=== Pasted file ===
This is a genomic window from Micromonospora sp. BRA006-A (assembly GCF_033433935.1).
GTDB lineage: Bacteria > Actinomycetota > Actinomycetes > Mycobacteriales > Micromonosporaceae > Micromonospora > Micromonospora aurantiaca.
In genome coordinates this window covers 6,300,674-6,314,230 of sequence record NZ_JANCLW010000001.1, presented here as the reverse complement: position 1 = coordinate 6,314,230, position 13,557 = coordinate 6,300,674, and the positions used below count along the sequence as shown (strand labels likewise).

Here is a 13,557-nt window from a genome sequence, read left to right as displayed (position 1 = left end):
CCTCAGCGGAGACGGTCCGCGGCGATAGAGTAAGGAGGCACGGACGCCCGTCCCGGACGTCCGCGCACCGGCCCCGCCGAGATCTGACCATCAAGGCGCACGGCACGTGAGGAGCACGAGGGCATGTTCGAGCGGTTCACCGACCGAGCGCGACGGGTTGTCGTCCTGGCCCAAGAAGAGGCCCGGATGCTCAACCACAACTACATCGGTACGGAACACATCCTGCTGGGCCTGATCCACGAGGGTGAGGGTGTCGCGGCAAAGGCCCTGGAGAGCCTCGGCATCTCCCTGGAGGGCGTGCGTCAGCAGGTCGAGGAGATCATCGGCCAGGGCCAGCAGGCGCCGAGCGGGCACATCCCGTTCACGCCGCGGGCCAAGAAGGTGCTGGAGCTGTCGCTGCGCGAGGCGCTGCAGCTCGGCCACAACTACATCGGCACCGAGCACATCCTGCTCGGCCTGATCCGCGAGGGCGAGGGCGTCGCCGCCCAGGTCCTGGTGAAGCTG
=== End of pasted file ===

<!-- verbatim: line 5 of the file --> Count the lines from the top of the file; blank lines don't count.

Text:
CCTCAGCGGAGACGGTCCGCGGCGATAGAGTAAGGAGGCACGGACGCCCGTCCCGGACGTCCGCGCACCGGCCCCGCCGAGATCTGACCATCAAGGCGCACGGCACGTGAGGAGCACGAGGGCATGTTCGAGCGGTTCACCGACCGAGCGCGACGGGTTGTCGTCCTGGCCCAAGAAGAGGCCCGGATGCTCAACCACAACTACATCGGTACGGAACACATCCTGCTGGGCCTGATCCACGAGGGTGAGGGTGTCGCGGCAAAGGCCCTGGAGAGCCTCGGCATCTCCCTGGAGGGCGTGCGTCAGCAGGTCGAGGAGATCATCGGCCAGGGCCAGCAGGCGCCGAGCGGGCACATCCCGTTCACGCCGCGGGCCAAGAAGGTGCTGGAGCTGTCGCTGCGCGAGGCGCTGCAGCTCGGCCACAACTACATCGGCACCGAGCACATCCTGCTCGGCCTGATCCGCGAGGGCGAGGGCGTCGCCGCCCAGGTCCTGGTGAAGCTG